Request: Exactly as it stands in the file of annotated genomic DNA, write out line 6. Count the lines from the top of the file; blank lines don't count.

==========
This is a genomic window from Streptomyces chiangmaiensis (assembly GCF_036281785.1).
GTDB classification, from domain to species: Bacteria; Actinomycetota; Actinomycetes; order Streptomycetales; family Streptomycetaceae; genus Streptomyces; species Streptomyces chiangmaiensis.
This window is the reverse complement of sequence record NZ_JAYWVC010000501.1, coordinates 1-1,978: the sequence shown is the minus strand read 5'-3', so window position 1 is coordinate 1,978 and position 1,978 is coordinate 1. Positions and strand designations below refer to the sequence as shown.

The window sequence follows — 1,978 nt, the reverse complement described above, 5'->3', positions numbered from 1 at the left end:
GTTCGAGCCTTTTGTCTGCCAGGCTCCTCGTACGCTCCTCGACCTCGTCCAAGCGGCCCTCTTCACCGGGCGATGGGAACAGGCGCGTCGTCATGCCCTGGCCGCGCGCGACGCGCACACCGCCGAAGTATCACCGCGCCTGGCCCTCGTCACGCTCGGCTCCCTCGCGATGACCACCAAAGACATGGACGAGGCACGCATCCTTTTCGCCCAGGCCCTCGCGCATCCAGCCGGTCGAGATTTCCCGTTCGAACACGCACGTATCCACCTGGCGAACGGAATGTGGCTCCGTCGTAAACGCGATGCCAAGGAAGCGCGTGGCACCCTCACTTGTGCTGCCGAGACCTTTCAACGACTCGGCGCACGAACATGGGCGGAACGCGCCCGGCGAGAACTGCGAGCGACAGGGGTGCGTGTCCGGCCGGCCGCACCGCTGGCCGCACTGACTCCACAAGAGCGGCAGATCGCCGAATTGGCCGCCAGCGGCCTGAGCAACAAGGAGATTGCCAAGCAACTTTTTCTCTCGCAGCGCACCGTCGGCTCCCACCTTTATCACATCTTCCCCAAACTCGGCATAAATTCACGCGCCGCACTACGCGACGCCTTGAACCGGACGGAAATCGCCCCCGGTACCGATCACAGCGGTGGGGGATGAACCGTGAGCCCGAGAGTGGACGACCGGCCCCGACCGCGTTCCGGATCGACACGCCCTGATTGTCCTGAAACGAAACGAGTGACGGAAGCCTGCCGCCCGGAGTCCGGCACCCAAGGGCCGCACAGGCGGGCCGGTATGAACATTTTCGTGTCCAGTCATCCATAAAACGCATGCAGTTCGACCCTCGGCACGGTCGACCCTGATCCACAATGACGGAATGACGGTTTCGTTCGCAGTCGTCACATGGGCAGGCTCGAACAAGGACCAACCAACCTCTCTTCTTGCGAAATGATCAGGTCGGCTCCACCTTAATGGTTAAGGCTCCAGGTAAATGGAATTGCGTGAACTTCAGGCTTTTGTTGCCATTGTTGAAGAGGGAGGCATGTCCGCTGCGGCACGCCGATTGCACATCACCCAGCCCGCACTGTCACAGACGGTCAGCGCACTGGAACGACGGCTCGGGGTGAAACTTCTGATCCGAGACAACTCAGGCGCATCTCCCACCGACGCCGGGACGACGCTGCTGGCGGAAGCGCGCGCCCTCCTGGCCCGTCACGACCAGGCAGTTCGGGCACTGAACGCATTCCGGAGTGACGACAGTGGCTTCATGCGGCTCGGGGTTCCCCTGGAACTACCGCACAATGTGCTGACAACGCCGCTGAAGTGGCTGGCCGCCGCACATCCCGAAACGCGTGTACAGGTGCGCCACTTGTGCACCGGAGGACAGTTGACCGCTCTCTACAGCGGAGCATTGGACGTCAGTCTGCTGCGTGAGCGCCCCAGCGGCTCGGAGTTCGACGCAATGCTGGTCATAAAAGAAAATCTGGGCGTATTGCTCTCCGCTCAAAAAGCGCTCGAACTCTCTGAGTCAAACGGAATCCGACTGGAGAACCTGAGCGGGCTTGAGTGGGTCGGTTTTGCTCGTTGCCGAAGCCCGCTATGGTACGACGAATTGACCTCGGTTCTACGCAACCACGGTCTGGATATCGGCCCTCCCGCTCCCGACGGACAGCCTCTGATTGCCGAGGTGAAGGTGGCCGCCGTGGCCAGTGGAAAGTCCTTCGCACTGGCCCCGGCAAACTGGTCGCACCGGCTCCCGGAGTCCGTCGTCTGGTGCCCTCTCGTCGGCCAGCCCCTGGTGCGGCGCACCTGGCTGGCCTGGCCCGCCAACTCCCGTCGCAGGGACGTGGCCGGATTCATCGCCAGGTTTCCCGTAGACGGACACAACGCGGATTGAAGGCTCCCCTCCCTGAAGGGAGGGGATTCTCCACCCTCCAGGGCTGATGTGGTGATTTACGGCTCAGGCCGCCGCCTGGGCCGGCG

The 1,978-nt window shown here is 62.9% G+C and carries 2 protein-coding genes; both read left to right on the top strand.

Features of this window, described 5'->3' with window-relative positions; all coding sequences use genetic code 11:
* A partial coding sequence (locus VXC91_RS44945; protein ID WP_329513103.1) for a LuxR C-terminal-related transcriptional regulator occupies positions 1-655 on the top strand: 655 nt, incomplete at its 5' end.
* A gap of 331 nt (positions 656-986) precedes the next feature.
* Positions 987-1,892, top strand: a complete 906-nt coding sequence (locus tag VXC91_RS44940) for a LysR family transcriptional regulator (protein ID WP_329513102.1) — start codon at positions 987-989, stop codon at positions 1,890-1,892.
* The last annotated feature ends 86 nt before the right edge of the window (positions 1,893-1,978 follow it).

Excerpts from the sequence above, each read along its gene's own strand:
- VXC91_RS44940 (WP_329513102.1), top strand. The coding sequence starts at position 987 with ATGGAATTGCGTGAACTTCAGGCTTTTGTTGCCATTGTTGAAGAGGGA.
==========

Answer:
The 1,978-nt window shown here is 62.9% G+C and carries 2 protein-coding genes; both read left to right on the top strand.